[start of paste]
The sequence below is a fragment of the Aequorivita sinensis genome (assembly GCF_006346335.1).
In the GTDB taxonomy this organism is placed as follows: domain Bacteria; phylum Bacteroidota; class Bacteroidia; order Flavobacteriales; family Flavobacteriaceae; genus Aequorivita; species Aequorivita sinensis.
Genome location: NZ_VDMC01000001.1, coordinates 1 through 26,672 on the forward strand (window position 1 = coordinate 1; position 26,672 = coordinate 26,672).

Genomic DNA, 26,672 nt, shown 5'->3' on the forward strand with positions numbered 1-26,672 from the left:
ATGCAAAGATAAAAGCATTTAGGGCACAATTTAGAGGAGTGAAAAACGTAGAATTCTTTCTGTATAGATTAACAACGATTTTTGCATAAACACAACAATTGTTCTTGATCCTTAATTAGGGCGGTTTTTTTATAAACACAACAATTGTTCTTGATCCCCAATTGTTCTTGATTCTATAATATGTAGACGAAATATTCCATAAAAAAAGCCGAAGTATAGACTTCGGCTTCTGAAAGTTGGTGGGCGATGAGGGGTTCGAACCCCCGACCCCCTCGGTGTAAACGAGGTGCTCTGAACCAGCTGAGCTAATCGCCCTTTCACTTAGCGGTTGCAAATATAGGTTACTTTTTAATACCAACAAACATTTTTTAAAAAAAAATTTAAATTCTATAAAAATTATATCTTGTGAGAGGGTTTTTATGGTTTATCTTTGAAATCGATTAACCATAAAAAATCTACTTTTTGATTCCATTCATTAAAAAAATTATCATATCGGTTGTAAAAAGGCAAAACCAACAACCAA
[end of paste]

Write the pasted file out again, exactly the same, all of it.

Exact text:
The sequence below is a fragment of the Aequorivita sinensis genome (assembly GCF_006346335.1).
In the GTDB taxonomy this organism is placed as follows: domain Bacteria; phylum Bacteroidota; class Bacteroidia; order Flavobacteriales; family Flavobacteriaceae; genus Aequorivita; species Aequorivita sinensis.
Genome location: NZ_VDMC01000001.1, coordinates 1 through 26,672 on the forward strand (window position 1 = coordinate 1; position 26,672 = coordinate 26,672).

Genomic DNA, 26,672 nt, shown 5'->3' on the forward strand with positions numbered 1-26,672 from the left:
ATGCAAAGATAAAAGCATTTAGGGCACAATTTAGAGGAGTGAAAAACGTAGAATTCTTTCTGTATAGATTAACAACGATTTTTGCATAAACACAACAATTGTTCTTGATCCTTAATTAGGGCGGTTTTTTTATAAACACAACAATTGTTCTTGATCCCCAATTGTTCTTGATTCTATAATATGTAGACGAAATATTCCATAAAAAAAGCCGAAGTATAGACTTCGGCTTCTGAAAGTTGGTGGGCGATGAGGGGTTCGAACCCCCGACCCCCTCGGTGTAAACGAGGTGCTCTGAACCAGCTGAGCTAATCGCCCTTTCACTTAGCGGTTGCAAATATAGGTTACTTTTTAATACCAACAAACATTTTTTAAAAAAAAATTTAAATTCTATAAAAATTATATCTTGTGAGAGGGTTTTTATGGTTTATCTTTGAAATCGATTAACCATAAAAAATCTACTTTTTGATTCCATTCATTAAAAAAATTATCATATCGGTTGTAAAAAGGCAAAACCAACAACCAA